There’s an old Neapolitan proverb that says, “Too many roosters in a hen house is never a wise choice”. They soon learned this lesson even in Ingolstadt, at the Audi headquarters, when Lamborghini, Bugatti and Bentley began to present concepts designed to trace their futures. A future that, in the case of Bentley, was rooted in a distant past full of pre-war racing and victories at Le Mans, as well as the present in which the traditional aristocratic British style was flanked by the noble Rolls Royce.
To touch the strings of passion, in 1999 Bentley decided to repropose a formula that took it to victory at Le Mans in the 20s and 30s: large cars and plenty of horsepower to chase down a distant goal. Taking advantage of the synergies within the group, they chose the same chassis used by the Lamborghini Diablo while the engine was the powerful 8.0-litre, naturally aspirated, W16 engine producing something in the region of 623 horsepower.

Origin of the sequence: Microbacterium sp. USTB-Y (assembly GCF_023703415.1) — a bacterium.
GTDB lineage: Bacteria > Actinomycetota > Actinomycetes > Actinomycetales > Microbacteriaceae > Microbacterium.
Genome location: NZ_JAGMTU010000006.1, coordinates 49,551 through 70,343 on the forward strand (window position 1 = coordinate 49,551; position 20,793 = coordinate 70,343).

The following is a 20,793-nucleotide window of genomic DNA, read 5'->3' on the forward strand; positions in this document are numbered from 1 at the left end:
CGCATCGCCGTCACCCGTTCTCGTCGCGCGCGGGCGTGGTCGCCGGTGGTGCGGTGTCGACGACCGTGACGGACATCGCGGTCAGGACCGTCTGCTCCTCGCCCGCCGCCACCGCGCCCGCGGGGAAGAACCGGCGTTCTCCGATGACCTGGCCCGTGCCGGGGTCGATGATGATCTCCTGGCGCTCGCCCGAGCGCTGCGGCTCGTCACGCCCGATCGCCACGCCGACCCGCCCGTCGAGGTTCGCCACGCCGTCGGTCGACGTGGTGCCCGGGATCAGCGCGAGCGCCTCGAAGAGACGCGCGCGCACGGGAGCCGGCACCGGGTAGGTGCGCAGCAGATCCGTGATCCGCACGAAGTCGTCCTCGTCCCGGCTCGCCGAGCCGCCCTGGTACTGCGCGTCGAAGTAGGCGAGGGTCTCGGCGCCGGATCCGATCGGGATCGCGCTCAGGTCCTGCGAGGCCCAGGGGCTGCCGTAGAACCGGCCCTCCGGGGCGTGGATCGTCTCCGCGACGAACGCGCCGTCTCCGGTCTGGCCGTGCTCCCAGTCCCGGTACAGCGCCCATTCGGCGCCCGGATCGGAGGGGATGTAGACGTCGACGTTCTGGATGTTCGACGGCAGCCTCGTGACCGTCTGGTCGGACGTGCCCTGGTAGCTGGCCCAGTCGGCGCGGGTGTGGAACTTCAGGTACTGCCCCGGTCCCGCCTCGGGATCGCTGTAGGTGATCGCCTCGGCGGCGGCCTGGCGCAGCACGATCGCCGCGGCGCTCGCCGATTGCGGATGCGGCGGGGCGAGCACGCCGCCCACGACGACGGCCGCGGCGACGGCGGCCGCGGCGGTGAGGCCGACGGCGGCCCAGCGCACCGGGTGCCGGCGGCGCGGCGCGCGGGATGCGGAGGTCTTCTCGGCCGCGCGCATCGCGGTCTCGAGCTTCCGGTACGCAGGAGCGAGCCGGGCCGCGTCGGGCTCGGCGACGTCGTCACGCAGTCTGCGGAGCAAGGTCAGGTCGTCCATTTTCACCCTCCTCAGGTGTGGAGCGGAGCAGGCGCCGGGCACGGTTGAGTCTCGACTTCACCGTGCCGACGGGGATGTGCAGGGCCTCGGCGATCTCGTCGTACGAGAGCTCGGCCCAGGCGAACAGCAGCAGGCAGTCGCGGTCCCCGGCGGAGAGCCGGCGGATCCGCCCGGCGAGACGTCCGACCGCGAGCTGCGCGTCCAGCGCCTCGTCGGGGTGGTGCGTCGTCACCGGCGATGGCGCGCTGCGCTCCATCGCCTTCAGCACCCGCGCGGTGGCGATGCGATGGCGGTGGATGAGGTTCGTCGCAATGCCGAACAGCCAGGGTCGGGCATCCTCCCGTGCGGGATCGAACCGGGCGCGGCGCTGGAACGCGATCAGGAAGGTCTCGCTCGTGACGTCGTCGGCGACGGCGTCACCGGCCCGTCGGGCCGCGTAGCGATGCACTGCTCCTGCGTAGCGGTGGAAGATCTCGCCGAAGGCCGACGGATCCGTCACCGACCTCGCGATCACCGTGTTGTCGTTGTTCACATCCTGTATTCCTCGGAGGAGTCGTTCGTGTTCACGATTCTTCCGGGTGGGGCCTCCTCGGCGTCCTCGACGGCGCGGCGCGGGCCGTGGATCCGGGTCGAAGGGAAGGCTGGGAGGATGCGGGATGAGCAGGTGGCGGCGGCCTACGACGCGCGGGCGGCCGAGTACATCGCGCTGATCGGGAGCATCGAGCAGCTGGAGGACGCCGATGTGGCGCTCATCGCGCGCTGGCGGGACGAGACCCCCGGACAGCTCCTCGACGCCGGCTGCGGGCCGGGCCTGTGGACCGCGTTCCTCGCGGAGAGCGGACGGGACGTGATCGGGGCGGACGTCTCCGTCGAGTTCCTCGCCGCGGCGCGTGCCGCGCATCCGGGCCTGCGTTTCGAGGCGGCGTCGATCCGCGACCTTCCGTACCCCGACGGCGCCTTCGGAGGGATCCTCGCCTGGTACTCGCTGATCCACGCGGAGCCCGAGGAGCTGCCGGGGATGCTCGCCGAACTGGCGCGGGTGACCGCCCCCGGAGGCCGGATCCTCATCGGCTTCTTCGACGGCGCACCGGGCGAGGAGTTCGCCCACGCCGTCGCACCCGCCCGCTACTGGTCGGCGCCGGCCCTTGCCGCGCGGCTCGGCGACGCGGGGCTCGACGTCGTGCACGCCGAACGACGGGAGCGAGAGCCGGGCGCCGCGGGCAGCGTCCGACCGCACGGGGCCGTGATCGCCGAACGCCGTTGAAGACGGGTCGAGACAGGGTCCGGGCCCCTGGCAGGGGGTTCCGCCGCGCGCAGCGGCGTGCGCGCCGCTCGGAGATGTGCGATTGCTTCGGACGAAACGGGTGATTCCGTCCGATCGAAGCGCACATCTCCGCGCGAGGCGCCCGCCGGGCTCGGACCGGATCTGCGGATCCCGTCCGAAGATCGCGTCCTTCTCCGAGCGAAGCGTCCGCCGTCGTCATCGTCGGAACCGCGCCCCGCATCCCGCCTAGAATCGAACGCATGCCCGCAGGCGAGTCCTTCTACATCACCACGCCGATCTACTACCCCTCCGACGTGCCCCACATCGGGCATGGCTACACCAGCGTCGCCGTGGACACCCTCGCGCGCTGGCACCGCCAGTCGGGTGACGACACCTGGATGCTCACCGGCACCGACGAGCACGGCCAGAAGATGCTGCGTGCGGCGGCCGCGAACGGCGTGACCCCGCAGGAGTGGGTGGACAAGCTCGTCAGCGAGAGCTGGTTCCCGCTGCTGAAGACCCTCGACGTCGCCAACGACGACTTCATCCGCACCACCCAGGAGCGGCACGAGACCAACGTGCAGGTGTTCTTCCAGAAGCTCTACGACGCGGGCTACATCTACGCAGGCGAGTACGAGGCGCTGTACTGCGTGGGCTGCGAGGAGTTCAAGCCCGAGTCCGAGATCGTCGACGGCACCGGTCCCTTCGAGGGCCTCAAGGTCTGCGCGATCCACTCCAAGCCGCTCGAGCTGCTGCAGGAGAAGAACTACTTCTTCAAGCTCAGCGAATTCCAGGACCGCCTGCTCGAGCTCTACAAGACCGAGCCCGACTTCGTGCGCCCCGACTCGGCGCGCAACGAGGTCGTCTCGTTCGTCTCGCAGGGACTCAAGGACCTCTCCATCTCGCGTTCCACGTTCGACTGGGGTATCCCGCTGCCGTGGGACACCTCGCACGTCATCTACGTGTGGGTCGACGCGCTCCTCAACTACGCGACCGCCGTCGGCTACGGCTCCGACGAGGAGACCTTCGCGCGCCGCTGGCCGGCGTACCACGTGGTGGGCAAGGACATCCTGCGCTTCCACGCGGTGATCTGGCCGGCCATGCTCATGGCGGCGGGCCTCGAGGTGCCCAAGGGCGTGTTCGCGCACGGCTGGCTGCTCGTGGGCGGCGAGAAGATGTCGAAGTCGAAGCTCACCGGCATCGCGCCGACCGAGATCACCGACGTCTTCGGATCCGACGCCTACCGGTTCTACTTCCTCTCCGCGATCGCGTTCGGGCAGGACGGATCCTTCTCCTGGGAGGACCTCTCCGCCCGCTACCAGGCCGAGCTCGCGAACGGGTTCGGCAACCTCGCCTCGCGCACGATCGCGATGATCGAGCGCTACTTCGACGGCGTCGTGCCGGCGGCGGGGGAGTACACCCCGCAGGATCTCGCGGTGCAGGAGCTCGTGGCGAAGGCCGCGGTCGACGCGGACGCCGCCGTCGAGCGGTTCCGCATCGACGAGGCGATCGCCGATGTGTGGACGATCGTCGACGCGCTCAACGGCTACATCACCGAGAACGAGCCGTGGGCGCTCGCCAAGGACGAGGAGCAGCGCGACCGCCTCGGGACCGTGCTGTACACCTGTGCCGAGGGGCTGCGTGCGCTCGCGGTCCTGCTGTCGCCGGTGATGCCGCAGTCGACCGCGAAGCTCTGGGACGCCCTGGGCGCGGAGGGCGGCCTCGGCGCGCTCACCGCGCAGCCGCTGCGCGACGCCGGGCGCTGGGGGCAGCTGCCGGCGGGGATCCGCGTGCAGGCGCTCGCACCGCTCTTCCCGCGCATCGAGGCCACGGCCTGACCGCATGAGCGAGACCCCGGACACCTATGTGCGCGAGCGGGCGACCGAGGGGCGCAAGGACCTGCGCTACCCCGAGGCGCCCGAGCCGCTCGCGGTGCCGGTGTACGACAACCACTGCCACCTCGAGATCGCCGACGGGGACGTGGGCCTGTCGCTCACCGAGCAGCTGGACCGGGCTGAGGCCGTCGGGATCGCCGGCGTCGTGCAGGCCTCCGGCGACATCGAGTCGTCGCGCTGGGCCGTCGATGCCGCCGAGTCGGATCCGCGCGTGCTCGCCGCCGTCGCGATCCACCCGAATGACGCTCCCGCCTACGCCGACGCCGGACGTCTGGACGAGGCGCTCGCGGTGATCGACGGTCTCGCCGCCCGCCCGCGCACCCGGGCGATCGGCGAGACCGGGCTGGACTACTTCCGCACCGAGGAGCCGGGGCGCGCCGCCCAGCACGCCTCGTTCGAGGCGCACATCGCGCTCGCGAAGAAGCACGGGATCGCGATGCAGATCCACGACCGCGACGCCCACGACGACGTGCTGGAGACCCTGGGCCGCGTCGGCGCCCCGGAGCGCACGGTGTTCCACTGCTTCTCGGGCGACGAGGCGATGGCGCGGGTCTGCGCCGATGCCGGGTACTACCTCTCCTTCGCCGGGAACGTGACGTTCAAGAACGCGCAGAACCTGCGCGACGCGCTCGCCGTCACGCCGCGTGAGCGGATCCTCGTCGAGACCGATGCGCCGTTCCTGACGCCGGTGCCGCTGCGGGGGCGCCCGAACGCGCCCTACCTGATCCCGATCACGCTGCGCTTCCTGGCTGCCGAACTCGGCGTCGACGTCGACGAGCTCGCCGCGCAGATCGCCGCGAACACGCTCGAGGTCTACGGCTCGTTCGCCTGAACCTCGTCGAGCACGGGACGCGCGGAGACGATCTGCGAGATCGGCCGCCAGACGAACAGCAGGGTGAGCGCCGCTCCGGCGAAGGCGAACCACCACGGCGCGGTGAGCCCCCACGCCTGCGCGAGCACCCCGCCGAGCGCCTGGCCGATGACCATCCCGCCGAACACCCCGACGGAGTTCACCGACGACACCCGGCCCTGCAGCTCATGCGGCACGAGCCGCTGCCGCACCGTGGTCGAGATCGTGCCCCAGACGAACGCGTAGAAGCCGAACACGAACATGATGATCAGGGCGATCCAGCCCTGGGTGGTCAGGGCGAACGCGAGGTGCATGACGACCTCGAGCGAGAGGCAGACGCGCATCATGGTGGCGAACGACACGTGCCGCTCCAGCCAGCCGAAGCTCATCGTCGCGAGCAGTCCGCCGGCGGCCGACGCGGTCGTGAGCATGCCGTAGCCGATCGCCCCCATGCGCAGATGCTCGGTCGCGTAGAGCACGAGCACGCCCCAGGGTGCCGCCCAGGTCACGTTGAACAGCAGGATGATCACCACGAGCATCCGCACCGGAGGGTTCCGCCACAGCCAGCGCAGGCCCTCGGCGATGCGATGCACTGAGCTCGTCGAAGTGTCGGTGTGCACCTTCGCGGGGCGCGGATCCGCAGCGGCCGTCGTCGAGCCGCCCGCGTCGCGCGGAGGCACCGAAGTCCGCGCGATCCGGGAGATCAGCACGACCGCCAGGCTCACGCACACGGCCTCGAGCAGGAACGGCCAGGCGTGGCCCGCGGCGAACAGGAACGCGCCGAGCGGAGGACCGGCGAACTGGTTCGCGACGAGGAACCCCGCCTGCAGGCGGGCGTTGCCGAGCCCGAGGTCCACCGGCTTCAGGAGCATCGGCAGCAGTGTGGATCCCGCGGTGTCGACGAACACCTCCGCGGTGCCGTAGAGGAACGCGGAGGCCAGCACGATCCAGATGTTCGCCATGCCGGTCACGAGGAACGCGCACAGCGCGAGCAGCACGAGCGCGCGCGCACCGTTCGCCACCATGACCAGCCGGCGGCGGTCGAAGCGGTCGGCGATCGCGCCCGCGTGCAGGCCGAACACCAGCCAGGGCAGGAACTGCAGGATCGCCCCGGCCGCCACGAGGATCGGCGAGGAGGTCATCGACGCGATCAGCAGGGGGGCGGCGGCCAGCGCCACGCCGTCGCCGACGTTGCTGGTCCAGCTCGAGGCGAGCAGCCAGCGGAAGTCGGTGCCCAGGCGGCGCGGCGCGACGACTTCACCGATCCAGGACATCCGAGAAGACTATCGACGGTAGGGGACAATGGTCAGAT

It was a business card worthy of the name given to the car: Bentley Hunaudières, chosen in honour of the famous Hunaudières straight of the Circuit de la Sarthe where Sir Tim Birkin driving a “Blower Bentley” overtook Rudolf Caracciola in a Mercedes-Benz SSK at 125 mph (201 km/h) with one wheel on the grass. A pass that contributed once again to Bentley’s many successes. The year was 1930 and this was the fourth of five victories won at the 24 hours by the British brand.
In addition to reaching 0-100 km/h in 4 seconds and a top speed of 320 km per hour, the Hunaudières presented an unmistakable touch of luxury with nubuck leather seats and satin aluminium dashboard finishes.
Bentley imagined they would produce around 300 models at a price of £250,000, but the VW leadership decided that Bentley should continue to focus on sedans and luxury coupes, leaving Bugatti to concentrate on making the world’s fastest car. A wise choice given the success of the Continental GT.